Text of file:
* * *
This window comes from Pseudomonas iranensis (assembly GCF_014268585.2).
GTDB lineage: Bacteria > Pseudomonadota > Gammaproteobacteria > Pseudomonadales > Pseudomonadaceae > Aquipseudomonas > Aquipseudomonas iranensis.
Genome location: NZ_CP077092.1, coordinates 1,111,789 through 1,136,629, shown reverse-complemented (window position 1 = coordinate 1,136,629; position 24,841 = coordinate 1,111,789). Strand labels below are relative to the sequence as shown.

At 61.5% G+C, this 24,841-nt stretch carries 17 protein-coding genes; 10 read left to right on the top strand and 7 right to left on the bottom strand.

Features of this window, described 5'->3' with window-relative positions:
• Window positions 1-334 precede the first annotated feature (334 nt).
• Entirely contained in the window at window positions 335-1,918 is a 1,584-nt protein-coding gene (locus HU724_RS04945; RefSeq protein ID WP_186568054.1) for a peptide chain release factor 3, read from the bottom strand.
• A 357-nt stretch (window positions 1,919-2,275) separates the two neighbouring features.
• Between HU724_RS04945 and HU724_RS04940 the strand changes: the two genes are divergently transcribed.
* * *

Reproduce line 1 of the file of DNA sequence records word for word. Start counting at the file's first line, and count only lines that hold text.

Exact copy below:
This window comes from Pseudomonas iranensis (assembly GCF_014268585.2).